San Fratello: I would like to see more people looking outside of design for
inspiration. I think sometimes there is a tendency to look at the designs of others
and to copy them or to work stylistically instead of looking for something new
and original. Look at art, nature, food. Look at neuroscience.
I also sometimes think that things are starting to look the same all around
the world—there is a homogeny in design. There is no reason why a hotel
room in Dubai should be the same as a hotel room in Chicago but because
of over air conditioning and industrialized materials, this is happening. These
two places have very different climates, access to different materials, and
different traditions. This doesn’t mean design should be traditional, but now
in the 21st century we have an opportunity to redefine the vernacular. It’s
up to us as designers to invent new vernaculars and to respond to them as
we reshape the interior.
IIDA: What does someone just starting out in design need to know?
1. It takes a lot of time to make things, to put things in the world that don’t
exist. Be prepared to dedicate a lot of time to the pursuit of good design.
2. Experiment, take risks, do tests, fail, use your hands, and work iteratively.
3. Exceed expectations. I do believe this is an industry where there is always
someone eager, talented, and willing to take your place. I love it when I
come to a desk critique and a student has done everything we discussed
in our last meeting—and more. I feel like that’s the moment when I learn
something from them and I know that student is going to succeed.
4. Master your tools; know them inside and out.
IIDA: Where do you think the future of design is headed?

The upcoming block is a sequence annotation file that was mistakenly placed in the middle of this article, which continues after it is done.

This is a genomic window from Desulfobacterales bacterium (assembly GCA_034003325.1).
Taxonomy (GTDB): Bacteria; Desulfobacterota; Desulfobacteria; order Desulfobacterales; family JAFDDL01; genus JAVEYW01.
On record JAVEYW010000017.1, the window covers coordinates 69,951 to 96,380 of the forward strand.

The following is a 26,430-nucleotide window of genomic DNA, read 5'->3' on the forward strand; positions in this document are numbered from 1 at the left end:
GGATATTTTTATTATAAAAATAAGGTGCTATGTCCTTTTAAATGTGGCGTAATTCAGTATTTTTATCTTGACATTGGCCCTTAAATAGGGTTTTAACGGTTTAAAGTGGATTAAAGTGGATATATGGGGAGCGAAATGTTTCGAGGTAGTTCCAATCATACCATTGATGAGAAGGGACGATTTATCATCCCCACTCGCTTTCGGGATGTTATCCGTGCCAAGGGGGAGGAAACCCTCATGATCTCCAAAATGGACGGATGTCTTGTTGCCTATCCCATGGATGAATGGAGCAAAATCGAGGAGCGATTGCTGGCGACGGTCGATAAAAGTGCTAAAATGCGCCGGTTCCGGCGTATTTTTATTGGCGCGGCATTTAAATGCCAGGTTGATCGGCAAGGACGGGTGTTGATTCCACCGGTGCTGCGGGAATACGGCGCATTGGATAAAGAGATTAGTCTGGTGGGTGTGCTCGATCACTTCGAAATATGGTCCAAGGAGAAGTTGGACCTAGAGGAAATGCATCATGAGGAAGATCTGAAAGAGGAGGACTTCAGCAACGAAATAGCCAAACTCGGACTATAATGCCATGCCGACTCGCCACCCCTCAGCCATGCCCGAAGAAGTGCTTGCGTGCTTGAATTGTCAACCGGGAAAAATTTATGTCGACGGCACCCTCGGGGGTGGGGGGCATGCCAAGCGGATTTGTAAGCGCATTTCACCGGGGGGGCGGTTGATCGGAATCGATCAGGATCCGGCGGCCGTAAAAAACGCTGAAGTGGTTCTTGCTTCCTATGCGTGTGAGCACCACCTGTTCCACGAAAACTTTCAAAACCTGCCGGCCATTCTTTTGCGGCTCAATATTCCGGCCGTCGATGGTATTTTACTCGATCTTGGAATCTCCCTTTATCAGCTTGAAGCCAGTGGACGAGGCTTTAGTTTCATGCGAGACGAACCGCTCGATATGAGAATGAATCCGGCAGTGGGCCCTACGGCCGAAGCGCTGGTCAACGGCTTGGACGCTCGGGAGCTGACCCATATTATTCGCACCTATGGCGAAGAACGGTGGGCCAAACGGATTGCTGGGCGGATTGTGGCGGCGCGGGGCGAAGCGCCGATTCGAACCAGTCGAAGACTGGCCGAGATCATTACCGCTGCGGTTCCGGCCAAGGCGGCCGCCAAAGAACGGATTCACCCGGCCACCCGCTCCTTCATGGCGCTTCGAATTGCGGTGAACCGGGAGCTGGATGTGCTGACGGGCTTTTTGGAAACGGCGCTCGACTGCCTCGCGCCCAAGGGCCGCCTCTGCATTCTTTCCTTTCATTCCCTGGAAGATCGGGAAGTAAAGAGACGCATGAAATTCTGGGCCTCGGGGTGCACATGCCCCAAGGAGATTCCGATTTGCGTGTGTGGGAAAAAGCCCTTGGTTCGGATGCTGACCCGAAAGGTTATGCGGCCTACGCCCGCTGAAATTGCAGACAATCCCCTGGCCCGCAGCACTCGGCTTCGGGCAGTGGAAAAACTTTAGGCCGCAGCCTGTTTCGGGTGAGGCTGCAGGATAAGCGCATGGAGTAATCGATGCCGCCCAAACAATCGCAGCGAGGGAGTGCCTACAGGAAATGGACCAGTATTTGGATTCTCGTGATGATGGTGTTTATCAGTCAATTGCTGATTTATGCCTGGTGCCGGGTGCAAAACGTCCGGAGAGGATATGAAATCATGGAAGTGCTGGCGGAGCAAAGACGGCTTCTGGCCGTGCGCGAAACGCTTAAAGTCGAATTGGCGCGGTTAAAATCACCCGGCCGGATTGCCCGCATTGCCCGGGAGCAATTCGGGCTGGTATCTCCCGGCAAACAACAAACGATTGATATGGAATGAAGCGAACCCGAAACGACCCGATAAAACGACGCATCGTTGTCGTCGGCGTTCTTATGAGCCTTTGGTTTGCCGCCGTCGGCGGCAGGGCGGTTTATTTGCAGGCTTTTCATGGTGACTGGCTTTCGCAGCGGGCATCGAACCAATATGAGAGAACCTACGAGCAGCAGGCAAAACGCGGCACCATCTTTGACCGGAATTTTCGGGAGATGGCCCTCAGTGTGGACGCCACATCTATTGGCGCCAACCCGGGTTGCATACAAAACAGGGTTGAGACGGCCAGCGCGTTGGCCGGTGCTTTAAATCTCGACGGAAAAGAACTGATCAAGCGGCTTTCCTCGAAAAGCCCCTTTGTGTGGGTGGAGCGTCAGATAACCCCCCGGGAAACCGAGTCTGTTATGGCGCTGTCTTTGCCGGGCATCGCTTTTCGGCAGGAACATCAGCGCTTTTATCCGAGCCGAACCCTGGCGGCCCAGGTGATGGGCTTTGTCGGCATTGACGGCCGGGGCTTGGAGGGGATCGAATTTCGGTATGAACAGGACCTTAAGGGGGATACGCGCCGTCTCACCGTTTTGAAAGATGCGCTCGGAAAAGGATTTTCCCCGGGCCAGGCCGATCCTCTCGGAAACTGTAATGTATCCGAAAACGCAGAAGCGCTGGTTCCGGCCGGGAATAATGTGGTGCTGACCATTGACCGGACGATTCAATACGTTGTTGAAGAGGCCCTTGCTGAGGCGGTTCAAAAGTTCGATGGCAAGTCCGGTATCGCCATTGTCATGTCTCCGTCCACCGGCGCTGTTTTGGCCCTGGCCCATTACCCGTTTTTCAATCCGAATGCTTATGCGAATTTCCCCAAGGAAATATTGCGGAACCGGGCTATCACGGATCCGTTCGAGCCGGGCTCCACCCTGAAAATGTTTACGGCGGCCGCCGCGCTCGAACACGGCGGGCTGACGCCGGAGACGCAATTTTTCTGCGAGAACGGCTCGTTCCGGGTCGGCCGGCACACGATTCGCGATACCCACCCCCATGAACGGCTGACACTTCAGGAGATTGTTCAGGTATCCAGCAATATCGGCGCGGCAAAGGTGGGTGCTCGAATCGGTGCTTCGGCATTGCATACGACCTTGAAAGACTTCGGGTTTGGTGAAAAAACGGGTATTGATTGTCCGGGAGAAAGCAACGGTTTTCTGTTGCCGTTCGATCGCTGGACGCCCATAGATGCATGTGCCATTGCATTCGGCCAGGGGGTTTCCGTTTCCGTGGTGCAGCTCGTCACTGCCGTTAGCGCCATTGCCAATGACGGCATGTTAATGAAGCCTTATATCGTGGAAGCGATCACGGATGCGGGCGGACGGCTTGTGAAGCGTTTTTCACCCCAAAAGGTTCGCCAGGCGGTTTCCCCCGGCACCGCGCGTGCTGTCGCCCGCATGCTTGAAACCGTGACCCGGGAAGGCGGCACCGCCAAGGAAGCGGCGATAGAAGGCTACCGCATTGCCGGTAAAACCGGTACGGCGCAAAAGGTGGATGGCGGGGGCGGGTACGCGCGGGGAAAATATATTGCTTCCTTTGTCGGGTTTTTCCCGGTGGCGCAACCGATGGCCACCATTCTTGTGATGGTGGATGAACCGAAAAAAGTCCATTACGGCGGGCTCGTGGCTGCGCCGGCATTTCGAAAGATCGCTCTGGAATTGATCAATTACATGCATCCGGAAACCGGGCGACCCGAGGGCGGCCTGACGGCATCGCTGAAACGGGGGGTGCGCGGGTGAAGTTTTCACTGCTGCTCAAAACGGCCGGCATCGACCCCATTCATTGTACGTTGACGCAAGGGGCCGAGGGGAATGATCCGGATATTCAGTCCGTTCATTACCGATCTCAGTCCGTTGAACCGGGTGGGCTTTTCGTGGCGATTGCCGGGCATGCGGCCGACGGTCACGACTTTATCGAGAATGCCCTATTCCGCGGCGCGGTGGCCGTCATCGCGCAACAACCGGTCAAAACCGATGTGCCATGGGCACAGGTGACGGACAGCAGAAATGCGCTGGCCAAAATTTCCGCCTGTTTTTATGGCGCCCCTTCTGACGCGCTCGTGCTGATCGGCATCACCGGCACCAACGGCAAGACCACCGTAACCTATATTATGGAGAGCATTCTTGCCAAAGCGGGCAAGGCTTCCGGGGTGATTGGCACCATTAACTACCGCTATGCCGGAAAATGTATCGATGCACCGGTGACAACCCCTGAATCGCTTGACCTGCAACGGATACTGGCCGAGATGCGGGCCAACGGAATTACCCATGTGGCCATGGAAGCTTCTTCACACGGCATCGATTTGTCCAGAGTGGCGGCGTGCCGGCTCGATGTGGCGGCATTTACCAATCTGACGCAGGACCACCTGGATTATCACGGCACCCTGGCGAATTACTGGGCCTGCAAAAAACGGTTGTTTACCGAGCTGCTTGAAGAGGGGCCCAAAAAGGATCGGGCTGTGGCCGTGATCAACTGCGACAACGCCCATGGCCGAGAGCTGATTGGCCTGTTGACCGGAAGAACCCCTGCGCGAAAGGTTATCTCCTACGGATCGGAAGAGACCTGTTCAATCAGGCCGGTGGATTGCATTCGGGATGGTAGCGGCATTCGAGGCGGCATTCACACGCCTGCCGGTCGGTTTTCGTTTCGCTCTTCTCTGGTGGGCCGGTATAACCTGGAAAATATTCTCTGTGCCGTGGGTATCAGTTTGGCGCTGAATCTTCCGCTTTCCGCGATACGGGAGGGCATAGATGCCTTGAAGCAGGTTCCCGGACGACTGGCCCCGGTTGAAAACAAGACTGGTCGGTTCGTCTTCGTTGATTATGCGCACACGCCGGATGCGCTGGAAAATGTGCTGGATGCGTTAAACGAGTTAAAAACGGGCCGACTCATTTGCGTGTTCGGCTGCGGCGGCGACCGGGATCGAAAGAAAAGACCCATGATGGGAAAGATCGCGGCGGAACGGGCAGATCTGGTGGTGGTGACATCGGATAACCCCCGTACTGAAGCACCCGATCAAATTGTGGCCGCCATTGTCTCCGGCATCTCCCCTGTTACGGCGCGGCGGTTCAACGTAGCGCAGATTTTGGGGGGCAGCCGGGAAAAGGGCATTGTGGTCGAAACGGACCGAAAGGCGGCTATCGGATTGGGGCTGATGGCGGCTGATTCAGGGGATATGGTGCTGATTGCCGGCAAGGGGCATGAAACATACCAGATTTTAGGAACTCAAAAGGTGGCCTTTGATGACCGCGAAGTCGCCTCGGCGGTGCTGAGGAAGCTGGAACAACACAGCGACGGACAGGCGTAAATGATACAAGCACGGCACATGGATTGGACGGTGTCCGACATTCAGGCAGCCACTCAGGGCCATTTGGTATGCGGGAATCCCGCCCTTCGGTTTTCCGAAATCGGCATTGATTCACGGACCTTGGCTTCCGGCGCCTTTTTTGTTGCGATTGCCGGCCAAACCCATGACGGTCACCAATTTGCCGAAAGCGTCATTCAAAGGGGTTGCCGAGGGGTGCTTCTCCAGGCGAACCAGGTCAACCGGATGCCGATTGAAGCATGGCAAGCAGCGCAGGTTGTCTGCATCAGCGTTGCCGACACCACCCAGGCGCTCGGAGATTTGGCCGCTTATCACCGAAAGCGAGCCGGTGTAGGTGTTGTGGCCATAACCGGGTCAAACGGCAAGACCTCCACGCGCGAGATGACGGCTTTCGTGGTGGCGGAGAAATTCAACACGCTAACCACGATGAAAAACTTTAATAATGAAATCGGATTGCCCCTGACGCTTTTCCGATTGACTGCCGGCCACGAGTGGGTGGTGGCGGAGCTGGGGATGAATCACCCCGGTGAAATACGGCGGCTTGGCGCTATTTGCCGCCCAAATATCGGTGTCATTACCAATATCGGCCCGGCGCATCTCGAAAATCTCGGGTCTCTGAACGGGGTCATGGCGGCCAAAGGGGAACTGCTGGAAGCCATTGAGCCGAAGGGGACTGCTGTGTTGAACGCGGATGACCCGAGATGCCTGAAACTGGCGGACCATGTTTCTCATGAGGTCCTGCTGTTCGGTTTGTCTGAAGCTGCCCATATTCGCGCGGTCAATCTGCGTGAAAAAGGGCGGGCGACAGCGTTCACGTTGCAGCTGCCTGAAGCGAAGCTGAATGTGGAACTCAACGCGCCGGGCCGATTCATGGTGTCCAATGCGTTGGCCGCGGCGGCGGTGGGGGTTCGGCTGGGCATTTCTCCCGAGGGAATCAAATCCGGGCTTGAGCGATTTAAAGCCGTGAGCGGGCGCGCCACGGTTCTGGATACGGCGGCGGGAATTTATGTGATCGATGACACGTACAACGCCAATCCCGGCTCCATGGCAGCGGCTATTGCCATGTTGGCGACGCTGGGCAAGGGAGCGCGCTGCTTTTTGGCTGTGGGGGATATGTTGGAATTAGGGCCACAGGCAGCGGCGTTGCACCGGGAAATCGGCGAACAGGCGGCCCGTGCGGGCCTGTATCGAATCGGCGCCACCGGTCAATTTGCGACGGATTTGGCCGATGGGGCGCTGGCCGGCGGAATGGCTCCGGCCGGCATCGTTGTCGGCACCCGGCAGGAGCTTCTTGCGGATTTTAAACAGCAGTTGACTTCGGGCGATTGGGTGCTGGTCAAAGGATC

San Fratello: That is a big and broad question and one that I think has many
answers, so I will focus on how this question relates to my own work. I’m
interested in new technologies and methods of manufacture that open up our
ability to design mass-customized interiors that respond to very specific places
and needs. 3-D printing is a very new global technology that has the ability to
use old, traditional, or local materials in new ways that allow us to address
contextual issues in design. I believe it will give us the ability to transcend
traditional interior design and practice and will allow users to create truly
unique, responsive, and meaningful environments.
The future of interior design for me is dichotomous—local and global, very
old and very new, humanist and technological. In the future of design, we will
more than ever deal with humanistic issues through technological tools.
To learn more about the IIDA Student of the Year Award, sponsored by OFS
Brands, and the IIDA Educator of the Year Award, sponsored by Milliken, visit
www.iida.org or contact Beatrice Brittan, IIDA student outreach coordinator, at
(312) 467-1950 or email@example.com. Genny Ramos is the communications strategist
at the International Interior Design Association. She can be reached at IIDA
headquarters at (312) 467-1950 or firstname.lastname@example.org.